by Roland S. Martin
Third World Press
Includes a DVD of the author’s interviews with the Obamas
Book Review by Kam Williams
“On February 10, 2007, Barack Hussein Obama stood before thousands waiting in the cold in front of the Old State Capitol in Springfield, Illinois and made his intentions known: he was running for president. This book traces tracks this journey through my eyes as I covered the improbable road to the presidency of Obama...
My aim in publishing this book is to offer an historical account of covering this stunning and exciting race, but to also offer in real-time the ups and downs of the campaign, and even take a look back at various moments from my perspective , as well as those of some of the entertainers and others I crossed paths with along the way.”
Excerpted from the Introduction (pgs. xxii-xxiii)
If you’re interested in revisiting the 2008 Presidential campaign
from the perspective of an African-American journalist afforded access to candidate Barack Obama, then this coffee table keepsake was undoubtedly designed with you in mind. For, between December of 2006 and Election Day a couple years later, Roland Martin filed hundreds of reports, in his capacity as a political correspondent for the CNN and TV-One Networks, as a radio talk show host, and as a nationally-syndicated columnist.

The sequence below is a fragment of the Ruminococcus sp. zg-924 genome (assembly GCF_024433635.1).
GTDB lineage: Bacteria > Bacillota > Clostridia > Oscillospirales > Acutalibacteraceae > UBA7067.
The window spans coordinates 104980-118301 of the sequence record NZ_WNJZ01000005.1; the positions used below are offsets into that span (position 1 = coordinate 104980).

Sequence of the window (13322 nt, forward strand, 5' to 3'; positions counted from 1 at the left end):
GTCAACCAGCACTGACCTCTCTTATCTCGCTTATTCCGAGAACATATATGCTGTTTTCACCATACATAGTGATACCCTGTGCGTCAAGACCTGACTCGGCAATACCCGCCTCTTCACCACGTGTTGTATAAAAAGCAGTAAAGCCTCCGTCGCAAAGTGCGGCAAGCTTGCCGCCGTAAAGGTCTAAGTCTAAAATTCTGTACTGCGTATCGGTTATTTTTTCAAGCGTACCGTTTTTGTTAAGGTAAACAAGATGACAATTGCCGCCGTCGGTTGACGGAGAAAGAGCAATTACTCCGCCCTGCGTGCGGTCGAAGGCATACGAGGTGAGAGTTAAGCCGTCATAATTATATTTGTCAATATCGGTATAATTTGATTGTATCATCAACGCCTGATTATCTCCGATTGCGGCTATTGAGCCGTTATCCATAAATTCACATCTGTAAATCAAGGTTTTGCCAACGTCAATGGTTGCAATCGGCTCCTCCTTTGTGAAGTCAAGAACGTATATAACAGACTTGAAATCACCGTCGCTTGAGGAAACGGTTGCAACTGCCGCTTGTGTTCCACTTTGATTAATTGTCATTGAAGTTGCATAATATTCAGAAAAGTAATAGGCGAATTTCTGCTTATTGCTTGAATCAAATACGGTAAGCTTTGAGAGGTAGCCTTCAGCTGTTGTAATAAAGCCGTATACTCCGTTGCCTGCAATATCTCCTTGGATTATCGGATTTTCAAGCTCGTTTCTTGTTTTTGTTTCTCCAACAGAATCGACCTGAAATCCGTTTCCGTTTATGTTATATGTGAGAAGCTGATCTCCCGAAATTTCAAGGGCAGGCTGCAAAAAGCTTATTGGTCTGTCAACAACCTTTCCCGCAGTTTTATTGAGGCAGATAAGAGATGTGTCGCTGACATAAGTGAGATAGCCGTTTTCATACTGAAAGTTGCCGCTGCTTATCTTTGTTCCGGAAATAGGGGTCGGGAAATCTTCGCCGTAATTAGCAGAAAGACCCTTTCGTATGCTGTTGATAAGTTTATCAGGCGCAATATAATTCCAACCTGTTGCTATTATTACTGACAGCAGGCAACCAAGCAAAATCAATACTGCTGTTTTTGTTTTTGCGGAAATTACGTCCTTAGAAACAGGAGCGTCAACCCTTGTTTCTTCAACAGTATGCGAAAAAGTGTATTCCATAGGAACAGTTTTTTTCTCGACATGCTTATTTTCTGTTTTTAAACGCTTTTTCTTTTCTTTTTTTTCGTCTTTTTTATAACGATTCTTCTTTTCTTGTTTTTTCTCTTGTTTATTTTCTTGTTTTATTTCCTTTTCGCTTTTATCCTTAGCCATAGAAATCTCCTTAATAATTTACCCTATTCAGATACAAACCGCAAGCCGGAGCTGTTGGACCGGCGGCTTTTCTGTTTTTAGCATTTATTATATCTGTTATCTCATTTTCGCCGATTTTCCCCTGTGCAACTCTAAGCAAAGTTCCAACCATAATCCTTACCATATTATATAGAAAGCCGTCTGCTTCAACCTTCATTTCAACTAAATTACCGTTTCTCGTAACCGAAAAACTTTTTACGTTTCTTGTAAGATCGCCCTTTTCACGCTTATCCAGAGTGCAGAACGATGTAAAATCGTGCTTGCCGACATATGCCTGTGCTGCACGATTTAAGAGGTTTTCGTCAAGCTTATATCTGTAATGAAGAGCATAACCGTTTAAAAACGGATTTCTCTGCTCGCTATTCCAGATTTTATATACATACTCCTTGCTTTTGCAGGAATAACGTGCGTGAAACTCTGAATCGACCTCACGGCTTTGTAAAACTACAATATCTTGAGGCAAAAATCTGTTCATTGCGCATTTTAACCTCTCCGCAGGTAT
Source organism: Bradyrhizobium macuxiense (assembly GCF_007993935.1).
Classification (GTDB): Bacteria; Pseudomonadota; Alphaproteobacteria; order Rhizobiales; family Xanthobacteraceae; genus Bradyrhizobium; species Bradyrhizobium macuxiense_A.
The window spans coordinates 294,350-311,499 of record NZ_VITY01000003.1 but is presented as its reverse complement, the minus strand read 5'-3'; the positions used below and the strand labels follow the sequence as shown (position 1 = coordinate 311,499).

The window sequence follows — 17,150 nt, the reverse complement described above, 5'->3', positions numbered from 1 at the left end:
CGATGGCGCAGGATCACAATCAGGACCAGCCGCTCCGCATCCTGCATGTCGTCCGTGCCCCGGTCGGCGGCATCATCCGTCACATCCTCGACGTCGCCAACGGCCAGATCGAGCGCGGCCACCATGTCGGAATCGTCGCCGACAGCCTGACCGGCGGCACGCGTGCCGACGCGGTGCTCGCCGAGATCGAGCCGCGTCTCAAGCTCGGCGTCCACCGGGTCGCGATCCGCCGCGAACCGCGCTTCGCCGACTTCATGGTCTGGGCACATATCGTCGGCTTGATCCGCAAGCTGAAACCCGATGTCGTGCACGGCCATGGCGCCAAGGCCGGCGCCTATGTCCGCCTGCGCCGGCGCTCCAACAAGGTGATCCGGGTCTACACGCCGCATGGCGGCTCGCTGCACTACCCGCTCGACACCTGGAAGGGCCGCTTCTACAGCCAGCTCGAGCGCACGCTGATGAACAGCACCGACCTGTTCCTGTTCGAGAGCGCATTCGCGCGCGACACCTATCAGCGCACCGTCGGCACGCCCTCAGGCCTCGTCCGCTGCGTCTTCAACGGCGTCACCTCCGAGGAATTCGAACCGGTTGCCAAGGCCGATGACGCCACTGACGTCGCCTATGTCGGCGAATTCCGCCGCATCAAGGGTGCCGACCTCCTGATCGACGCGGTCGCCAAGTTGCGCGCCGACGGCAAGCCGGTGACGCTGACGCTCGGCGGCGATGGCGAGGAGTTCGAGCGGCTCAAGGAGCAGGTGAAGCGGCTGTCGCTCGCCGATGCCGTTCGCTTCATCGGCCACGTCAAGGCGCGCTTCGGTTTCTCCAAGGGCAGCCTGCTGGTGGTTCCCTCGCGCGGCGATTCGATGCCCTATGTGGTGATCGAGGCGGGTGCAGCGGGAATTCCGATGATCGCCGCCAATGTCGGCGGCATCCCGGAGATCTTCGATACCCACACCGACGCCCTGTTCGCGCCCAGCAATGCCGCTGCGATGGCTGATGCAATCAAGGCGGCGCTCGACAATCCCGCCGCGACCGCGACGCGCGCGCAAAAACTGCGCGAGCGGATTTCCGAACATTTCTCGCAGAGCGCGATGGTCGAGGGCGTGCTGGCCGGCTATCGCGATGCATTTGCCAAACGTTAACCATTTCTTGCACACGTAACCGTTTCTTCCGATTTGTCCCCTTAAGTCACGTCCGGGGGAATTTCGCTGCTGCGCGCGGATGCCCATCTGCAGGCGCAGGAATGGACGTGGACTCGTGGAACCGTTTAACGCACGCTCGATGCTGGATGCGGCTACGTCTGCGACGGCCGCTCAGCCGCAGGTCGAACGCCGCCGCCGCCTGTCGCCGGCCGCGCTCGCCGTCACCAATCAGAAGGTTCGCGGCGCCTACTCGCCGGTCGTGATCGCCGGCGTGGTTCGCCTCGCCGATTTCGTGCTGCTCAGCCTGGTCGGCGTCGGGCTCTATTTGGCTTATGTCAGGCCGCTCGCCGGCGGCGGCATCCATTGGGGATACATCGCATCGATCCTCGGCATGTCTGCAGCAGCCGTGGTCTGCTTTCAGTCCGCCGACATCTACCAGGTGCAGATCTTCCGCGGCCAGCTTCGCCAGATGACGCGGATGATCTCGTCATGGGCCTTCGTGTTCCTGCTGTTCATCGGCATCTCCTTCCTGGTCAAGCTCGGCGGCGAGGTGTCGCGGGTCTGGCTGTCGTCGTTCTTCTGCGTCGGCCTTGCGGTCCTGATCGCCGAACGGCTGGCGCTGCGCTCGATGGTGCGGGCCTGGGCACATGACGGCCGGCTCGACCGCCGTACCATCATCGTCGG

The First: President Barack Obama’s Road to the White House is essentially a chronological rehash of Martin’s interviews, articles and news stories which collectively paint a complete picture of the evolution of Obama from long shot to contender to favorite to the first black President of the United States.
What is likely to make this opus fairly absorbing for the average history buff is the fact that these real-time entries accurately reflect the pulse of the country at each moment of the campaign, as the political sands shifted back and forth beneath the feet of the pivotal players.
It’s all recounted here, mostly in the author’s own words, from the Iowa caucuses (“All of a sudden, there is a sense that Obama actually could win this thing.”) to the Michelle Obama patriotism question (“Was it a big deal. Nope?”) to the Reverend Wright controversy (“I fundamentally believe that whites and blacks reacted differently [to] the snippets of Wright’s preaching.”). Overall, the astute observations of a partisan who never hid his allegiances yet still proved pretty prescient in terms of forecasting the outcome of the landmark presidential election.
Tuesday, March 2, 2010
by Roland S. Martin